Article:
Ryan was solid, I knew he would be. I was taller, leaner with a smaller waist and more definition, but he was undoubtedly stronger. Built from a life of physical labor.

I stood in my compression shorts and watched as Ryan pulled on my running pants. Everyone started laughing at the sight. The pants didn’t go on him as easy as they did for me. He looked at me and laughed as he shimmied and jumped around.

Ryan stuck his hand down the front of the pants and tried to smooth his boxers out. There’s a reason boxers shouldn’t be worn under spandex. That reason was now painfully obvious. Jane tossed him my shirt and he pulled it on. It was tight on me, on Ryan, it looked plain ridiculous.

“I’m going to insist you replace those when you’re done. They’ll never return to normal.”

“What are you talking about? Fits like a dream.” The fabric looked like it was going to cut off his circulation when he flexed his muscles. Once he was satisfied, he tossed me his clothes.

“Your turn.”

I started with pants, which were too big. Even buttoned they hung so low they barely stayed on my hips. I glanced at Lee and noticed he was practically drooling as he watched me. I was thankful I’d been taking my training and nutrition seriously. I ran my fingers along the waistband ‘adjusting my pants’ just to drive my husband nuts before pulling on Ryan’s shirt and sweatshirt.

I made a face. His clothes smelled like rock dust. There was so much I could practically taste it.

“And you thought I was going to be the one suffering,” Ryan laughed as he watched my reaction.

I rolled my eyes and we both finished putting on our shoes. I took one final look at Ryan and laughed. As hot as I thought he was, his bulkier body was not made for a spandex suit. The loose boxers didn’t help and neither did his work boots.

“How’s it hanging over there?” I asked, smirking as he tried to adjust the pants once more.

“Nice and tight,” he said, grabbing his junk. “Other than that, not too bad. Actually—” he started stretching his body, “it’s pretty comfy.”

“We need a picture. This is too good to pass up,” someone said. The next thing I knew, Ryan and I were striking poses while everyone laughed and took pictures with their phones. When the group had enough photographic evidence to last a lifetime, we left.

Lee and I laughed on the way to the restaurant. Of all the things I thought would happen in my life, trading clothes with Ryan in the middle of a parking lot after a baseball game wasn’t one of them. I couldn’t even begin to dissect why he’d go to such extremes just to have Lee and I join them for dinner.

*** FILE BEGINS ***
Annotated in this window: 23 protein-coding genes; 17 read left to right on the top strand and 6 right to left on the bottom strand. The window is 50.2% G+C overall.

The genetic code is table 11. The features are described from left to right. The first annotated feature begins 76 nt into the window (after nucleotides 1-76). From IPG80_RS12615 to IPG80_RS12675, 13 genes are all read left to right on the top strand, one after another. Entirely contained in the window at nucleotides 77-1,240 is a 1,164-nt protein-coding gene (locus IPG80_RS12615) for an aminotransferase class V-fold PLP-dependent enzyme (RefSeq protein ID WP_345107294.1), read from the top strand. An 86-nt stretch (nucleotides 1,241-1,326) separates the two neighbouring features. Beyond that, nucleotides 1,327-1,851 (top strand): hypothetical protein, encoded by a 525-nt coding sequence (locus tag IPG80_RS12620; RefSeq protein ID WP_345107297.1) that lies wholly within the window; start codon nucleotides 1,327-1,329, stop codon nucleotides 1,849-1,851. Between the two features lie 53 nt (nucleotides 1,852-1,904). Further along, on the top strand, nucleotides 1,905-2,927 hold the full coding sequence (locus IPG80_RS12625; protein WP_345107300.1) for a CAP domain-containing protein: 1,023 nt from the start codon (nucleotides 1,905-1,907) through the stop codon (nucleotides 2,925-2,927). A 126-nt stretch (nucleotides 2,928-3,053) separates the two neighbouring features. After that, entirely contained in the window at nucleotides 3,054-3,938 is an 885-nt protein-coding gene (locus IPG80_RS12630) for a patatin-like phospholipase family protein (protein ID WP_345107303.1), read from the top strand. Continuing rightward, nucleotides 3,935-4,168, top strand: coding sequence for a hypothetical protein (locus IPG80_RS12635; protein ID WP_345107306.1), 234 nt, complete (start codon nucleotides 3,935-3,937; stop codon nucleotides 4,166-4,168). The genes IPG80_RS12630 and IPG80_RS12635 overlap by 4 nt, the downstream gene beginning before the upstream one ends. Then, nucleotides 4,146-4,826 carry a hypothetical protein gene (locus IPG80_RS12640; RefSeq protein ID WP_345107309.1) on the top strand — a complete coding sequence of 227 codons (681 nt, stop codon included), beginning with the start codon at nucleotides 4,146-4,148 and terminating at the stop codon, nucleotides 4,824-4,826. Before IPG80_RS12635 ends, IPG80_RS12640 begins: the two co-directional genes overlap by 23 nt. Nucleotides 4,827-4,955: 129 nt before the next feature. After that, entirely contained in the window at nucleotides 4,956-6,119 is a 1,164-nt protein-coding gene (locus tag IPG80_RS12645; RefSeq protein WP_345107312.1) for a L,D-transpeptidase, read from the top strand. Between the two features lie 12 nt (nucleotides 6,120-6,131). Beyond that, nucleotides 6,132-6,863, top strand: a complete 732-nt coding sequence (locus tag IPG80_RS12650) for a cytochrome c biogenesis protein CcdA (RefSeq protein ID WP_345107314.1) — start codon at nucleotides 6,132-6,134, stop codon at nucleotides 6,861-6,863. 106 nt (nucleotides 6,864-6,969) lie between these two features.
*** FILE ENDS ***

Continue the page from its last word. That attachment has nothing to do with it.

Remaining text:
It was hard to miss them when we arrived. Even if they hadn’t been a group of twelve standing in the front of the restaurant, their energy would have given them away. They always radiated. That’s why people love them. That energy was ten-fold now that Ryan was dressed in black spandex, preening at all the comments.

“Does this outfit come with your company credit card? If not, I must insist that it does,” I said, gesturing at the branded logo I was wearing.

“In your dreams.” He waved wallet, which I snatched from his fingers before joining the rest of the group in the lobby. Ryan’s protests quickly turned into laughter.

“Hello,” I leaned against the counter. “I’m Ryan Knott and I smell like dirt. This is my family and I have a reservation for all one thousand of us. It should be under my name, Ryan Knott, because that’s me,” I opened the wallet and flashed Ryan’s driver's license for verification.

The host looked between me and Ryan and laughed. They ate there once or twice a week for years; everyone knew who they were. They even knew what they ate. I put my arm around Jane and followed the host to the table. Not to be one-upped, Ryan slipped his fingers in Lee’s, who blushed at the attention.

Ryan and Lee sat across from Jane and I. The others randomly filled in the empty spots, sitting by whomever they felt like chatting with until the only spot left was next to me.

I glanced at Lee and noticed Logan was sitting on his other side. I tried not to be obvious but I couldn’t stop the smirk. If heaven was sitting between Ryan and Logan, then Lee was a dead man.

I was looking at the menu when the table erupted. “Look who decided to join us! Don’t worry, we saved you a spot. Prime seating I might add,” Ryan gestured toward me and the open seat, bowing slightly as if he was addressing royalty.

Penn didn’t seem happy about it, maybe even a little stressed, but he sat next to me.

“Hey, how’s it going?” I asked, trying to be friendly. He stared, like a deer in headlights, then mumbled ‘fine’. The next thing I knew I was staring at the back of his head as he spoke to his father, who sat on his other side.